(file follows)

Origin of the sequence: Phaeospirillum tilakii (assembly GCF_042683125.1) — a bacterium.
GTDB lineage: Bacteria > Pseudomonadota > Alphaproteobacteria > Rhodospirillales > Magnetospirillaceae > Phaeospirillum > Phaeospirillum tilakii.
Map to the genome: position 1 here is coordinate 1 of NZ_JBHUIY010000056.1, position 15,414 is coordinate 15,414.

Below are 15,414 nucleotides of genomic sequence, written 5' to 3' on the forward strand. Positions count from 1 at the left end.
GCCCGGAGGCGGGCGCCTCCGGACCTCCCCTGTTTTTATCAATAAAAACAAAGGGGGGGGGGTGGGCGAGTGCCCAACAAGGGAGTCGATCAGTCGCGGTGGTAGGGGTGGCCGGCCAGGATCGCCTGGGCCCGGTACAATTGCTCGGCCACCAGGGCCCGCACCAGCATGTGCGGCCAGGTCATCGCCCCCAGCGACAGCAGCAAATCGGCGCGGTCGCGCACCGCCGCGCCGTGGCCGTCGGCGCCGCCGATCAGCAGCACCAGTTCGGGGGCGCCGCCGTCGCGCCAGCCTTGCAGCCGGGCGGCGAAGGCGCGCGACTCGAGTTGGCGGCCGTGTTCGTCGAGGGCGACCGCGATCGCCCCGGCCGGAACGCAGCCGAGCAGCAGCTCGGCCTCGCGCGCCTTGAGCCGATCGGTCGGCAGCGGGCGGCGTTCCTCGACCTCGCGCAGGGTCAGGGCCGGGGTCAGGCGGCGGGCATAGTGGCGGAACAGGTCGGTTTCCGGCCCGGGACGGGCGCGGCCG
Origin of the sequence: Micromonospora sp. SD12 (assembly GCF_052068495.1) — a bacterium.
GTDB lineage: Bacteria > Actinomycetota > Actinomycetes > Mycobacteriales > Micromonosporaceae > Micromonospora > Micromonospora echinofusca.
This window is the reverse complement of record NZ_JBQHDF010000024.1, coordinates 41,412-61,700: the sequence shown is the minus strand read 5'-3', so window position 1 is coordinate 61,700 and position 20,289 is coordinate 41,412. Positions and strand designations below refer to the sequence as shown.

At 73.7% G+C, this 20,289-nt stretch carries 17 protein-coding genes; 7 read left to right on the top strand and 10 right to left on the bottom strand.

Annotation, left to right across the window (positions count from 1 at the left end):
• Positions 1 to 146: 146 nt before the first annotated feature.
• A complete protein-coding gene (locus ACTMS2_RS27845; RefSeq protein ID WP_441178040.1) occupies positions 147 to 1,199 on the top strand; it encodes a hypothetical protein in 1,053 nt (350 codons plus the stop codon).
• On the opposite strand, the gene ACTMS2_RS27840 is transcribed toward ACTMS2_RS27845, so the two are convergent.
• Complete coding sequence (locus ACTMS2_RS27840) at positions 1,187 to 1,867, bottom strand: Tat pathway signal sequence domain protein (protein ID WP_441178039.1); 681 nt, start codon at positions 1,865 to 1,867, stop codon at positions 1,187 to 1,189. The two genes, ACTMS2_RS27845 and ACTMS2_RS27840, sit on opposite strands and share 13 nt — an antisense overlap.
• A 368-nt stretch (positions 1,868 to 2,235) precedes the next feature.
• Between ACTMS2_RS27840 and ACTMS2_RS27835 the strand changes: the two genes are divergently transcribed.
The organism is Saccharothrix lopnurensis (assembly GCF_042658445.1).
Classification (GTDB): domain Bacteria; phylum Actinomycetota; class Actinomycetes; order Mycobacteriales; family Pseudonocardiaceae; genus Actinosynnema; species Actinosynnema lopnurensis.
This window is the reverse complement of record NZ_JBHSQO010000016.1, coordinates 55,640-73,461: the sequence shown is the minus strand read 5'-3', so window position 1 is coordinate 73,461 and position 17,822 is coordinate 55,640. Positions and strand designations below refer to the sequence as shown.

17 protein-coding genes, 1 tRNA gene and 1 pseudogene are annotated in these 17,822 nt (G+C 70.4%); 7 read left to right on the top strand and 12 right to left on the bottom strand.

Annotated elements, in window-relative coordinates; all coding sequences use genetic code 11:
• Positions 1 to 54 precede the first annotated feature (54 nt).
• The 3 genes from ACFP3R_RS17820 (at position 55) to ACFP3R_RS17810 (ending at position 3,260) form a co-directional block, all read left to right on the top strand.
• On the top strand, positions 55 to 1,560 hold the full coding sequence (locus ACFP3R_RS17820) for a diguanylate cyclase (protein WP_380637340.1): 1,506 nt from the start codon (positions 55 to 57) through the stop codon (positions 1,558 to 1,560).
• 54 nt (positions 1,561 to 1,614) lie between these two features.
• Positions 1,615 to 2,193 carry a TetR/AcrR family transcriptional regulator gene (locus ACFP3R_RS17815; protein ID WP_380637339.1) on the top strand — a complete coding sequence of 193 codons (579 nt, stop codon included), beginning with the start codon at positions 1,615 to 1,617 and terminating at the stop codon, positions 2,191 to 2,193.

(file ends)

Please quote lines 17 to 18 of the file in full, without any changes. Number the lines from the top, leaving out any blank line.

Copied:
The organism is Saccharothrix lopnurensis (assembly GCF_042658445.1).
Classification (GTDB): domain Bacteria; phylum Actinomycetota; class Actinomycetes; order Mycobacteriales; family Pseudonocardiaceae; genus Actinosynnema; species Actinosynnema lopnurensis.